That made me feel bad. I felt bad that I didn't know everyone else always watched the team, and I felt guilty that I'd never made the effort. It wouldn't have killed me to do something everyone else did once in a while. When we got to the field, Dad patted me on the back and wished me luck, and I went to stand with my teammates in the middle of the pitch.
I was the youngest player, and Monsieur Gramonde, who was a bit younger than Dad, was the oldest. The only one who really looked like a soccer player was Monsieur Blanc, who worked at a fitness center in Italy. He was tall and slim, and he could do that thing with the ball where you keep kicking it and you don't let it touch the ground. He was our captain.
"Stefan," he said. "Welcome." He shook my hand. "We thought we'd play you midfield, wide right."
I didn't understand a word, and I stared at him with my mouth open.
"Well, you know your left from your right, don't you?"
"Yes, of course."
"So you see Michel, there?" He was pointing at Monsieur Flammeny, who's a painter and gardener. "He's the right back. Stand about 20 meters ahead of him and try to help him if he needs help."
I nodded. I didn't think it was a good idea to ask any more questions, though, and in any case, it was time for the game to start.
We let in a goal after about a minute. It wasn't my fault because everything happened over the other side of the field. The tall chap who played in the middle of their defense sort of wandered forward with the ball, and then gave it to another man who was standing right from the edge of the pitch near where my dad and the rest of the country were standing. And this edge man ran very fast with the ball towards our goal, passed it sideways, and someone else, a little guy who didn't seem to do much apart from score goals, kicked the ball into an empty goal. About three minutes after that, the same thing happened. Tall chap to edge man to little goal-scoring going guy-- goal. And then again and again.
San Marino scored 13 times in the first half of the game, and nine of these goals came in the same way. I only touched the ball once in the first half. Monsieur Flammeny got the ball and passed it to me very gently because he knew I wouldn't be able to do anything if he kicked the ball hard. I stopped it with my right foot. Well, I nearly stopped it, anyway. And the next thing I knew, I was lying on the ground and every single part of me was ringing as it I were a bell.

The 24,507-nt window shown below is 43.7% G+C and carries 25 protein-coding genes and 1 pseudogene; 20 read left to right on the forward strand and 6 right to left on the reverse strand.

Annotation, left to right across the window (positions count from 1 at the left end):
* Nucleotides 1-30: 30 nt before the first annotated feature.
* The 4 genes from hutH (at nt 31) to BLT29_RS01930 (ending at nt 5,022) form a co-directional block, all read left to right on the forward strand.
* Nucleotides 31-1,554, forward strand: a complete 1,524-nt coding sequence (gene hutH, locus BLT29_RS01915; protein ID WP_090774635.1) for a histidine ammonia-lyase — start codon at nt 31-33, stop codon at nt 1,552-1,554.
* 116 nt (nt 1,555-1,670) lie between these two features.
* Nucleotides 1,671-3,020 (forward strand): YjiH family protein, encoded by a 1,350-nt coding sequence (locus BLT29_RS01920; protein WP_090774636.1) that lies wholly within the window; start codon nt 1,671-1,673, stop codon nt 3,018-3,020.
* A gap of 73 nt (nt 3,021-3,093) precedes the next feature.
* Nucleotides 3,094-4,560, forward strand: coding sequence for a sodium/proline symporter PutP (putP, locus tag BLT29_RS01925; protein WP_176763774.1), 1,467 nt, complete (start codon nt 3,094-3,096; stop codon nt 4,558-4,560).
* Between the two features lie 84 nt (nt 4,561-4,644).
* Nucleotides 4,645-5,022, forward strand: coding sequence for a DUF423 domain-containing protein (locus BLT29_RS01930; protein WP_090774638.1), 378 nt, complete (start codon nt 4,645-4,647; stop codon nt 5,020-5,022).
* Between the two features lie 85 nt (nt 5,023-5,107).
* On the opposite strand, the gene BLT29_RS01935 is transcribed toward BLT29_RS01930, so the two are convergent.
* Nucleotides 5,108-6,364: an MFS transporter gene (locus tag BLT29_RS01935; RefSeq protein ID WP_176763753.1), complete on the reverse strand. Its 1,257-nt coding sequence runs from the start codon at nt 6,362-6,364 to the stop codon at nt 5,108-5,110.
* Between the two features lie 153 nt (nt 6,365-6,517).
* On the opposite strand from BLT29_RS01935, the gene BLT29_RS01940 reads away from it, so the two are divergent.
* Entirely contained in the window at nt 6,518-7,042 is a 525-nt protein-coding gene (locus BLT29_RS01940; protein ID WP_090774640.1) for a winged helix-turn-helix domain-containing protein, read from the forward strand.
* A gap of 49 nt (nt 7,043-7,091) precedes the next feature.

My head hurt, my back, both my legs, one of my arms. I knew that in a soccer game, people could sometimes be told they weren't allowed to play anymore. It seemed to me that this man, whoever it was-- I hadn't seen him coming or going-- might not be allowed to play football ever again. He would probably have to go to prison for a week or two. I almost felt sorry for him. But when I picked myself up and looked around, no one cared. Everyone was just playing on as if nothing had happened.
When there was a break in the play, I said to Monsieur Flammeny, "did you see that?"
"What happened when you gave me the ball."
"Yes. You lost it. You gave it away."
"I didn't give it away. Someone came in and smashed me to the ground and took it from me."
"It's called a tackle, Stefan. Get used to it."
"So that's what it's like being grownup," I thought. "People can just knock you down whenever they feel like it and no one says anything" It made me wish that I was getting younger every yearn, not older.
At halftime we stood on the pitch because there was nowhere to go. Monsieur Blanc gathered us round him.
"Well," he said, "it's obvious what's going wrong-- we have to stop that little guy from scoring all the goals somehow. We're not marking him properly. He's got too much room."
I didn't say anything. I just listened.
"I know what we should do," he said. "We'll have to stop worrying about the left side and pull Michel into the middle." Michel Gaurde was an accountant who lived in the village with his mother.
I suddenly realized that even though I was the worst player in the team, the rest of them didn't understand what was happening in the game. They really couldn't see it. So what was I supposed to do? I was new to the team and useless at the game, so nobody would listen to me. But if I kept quiet, we'd let in even more goals. If I kept quiet, we could lose by 50 or 60 goals, and everyone would say it was my fault.
There was something else I'd noticed. Monsieur Blanc was our captain and our best player, but he didn't do anything. He was always standing too far away from the action with his hands on his hips. I couldn't understand it. He was 26 and tall and very fit, and he was happy to watch everyone else do all the work.
He saw me looking at him. "Something on your mind, Stefan?"
"Not really, no," I said.
"Any tactical changes you want to make?" Everyone else laughed at his joke, and that annoyed me.
"Yes," I said. What did it matter? The worst that could happen was they wouldn't ask me to play again. "It's not the little guy who scores all the goals we should be worrying about," I said. "It's the edge man."
"The edge man," he asked. "Who's the edge man?"
I looked over to where their players were standing chatting and laughing and spotted him. "Him there, the one drinking out of the water bottle now."
"Why is he the edge man?"
"Because he plays on the edge of the pitch."
"The winger," said Monsieur Blanc as if I was stupid. "What about him?"